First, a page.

Sanctioned Russian Banks Said to Woo Exporter DollarsYuliya Fedorinova and Anna Baraulina
Russian banks cut off from U.S. and European capital markets by sanctions are wooing exporters with higher rates for deposits in euros and dollars, according to three people with knowledge of the situation.
Steelmaker OAO Severstal, which raised about $2 billion selling its U.S. assets in September, got offers to hold cash with Russia’s two biggest lenders at rates of 6 percent to 7 percent, compared with about 1 percent from international banks, two of the people said, asking not to be identified as the talks were private. OAO Novolipetsk Steel has pitches for as much as 5 percent, one person said.
Barred by the U.S. and the European Union from borrowing for more than 30 days, Russia’s three biggest lenders are seeking dollar and euro funding to meet clients’ needs and pay back their own debt. The sanctions, rolled out as a pro-Russian separatist conflict flared in eastern Ukraine, raised borrowing costs, stoked capital outflow and led to a record currency rout.
The banks, including state-run OAO Sberbank and VTB Group, are willing to pay 4.5 percent to 7 percent for long-term dollar deposits, compared with about 1 percent to 2 percent previously, the two people said. The biggest international banks are ready to pay about 1 percent, they said.
The premium traders are willing to pay for dollars rather than rubles reached a record on Oct. 10, data compiled by Bloomberg show. The so-called three-year basis swap has since strengthened 92.5 basis points to minus 208.
Some international banks’ Russian arms that depend on the local market for funding have had to raise rates to compete, Igor Bulantsev, head of Nordea Bank AB’s Moscow-based unit, said by phone yesterday. He said his bank, which gets funding from its Swedish parent, gives 0.1 percent to 1.5 percent rates for corporate clients’ currency deposits.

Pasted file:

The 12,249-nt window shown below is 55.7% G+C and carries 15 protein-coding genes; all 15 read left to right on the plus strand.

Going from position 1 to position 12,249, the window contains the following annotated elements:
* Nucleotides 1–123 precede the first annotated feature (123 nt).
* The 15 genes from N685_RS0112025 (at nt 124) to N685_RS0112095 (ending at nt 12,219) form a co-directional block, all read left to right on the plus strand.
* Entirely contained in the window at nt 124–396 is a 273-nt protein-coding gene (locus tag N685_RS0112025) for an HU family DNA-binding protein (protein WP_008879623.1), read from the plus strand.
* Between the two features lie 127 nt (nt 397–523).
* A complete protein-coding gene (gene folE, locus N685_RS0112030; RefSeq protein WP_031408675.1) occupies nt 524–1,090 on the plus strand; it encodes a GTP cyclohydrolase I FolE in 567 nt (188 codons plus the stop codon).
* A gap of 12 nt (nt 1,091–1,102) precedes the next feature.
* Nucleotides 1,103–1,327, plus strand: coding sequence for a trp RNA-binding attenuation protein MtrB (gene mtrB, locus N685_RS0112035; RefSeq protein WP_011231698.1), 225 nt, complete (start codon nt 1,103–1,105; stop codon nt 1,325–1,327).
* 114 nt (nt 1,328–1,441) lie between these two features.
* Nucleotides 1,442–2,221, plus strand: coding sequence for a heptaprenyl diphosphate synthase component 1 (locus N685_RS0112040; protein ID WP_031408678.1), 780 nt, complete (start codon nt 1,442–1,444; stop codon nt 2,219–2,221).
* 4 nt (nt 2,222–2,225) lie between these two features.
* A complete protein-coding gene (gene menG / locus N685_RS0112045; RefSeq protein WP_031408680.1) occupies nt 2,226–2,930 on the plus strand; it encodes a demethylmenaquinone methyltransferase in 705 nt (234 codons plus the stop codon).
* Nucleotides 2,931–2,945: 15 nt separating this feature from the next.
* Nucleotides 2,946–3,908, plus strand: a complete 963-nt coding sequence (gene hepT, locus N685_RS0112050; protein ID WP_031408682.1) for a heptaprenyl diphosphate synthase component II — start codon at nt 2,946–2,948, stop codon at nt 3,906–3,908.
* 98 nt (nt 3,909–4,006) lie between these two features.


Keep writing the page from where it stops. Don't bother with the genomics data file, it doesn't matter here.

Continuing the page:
Severstal and Novolipetsk Steel, known as NLMK, cut its ratio of net debt to earnings before interest, taxes, depreciation and amortization to less than 1 in the third quarter as a weakening ruble helped them reduce costs. The ruble has slumped 22 percent in the past three months, the worst performance among about 170 currencies tracked by Bloomberg.
Severstal has moved some cash from international lenders, two of the people said. The company’s press service declined to comment on its bank deposits.
The steelmaker, controlled by billionaire Alexey Mordashov, will probably keep about $1 billion of its proceeds from the U.S. asset sale in a dollar account at a “very good rate” after paying out the other $1 billion in dividends, Chief Financial Officer Alexey Kulichenko told investors on a conference call on Nov. 5. It is more attractive to keep the money in dollar deposits than repay debt, he said.
Sberbank declined to comment. Rates have been rising in the market, according to VTB.
“VTB’s currency-deposit rates are always in line with the market and are competitive,” the lender’s press service said, declining to provide details for corporate clients. “The current foreign-exchange liquidity deficit has led deposit rates to increase.”
Funding costs have been volatile recently, Ekaterina Trofimova, first vice-president of Gazprombank, said today through the bank’s press service. “The rate of 5 percent is adequate, but only for long-term deposits, and it is correlates with Eurobond yields for the largest banks,” she said.
NLMK is considering offers, CFO Grigory Fedorishin said yesterday in an e-mailed response to questions, without disclosing any details.
“We actually have received some appealing proposals for currency deposits,” Fedorishin said. “It may bring us additional financial benefits given our liquidity is mostly dollar and euro denominated.”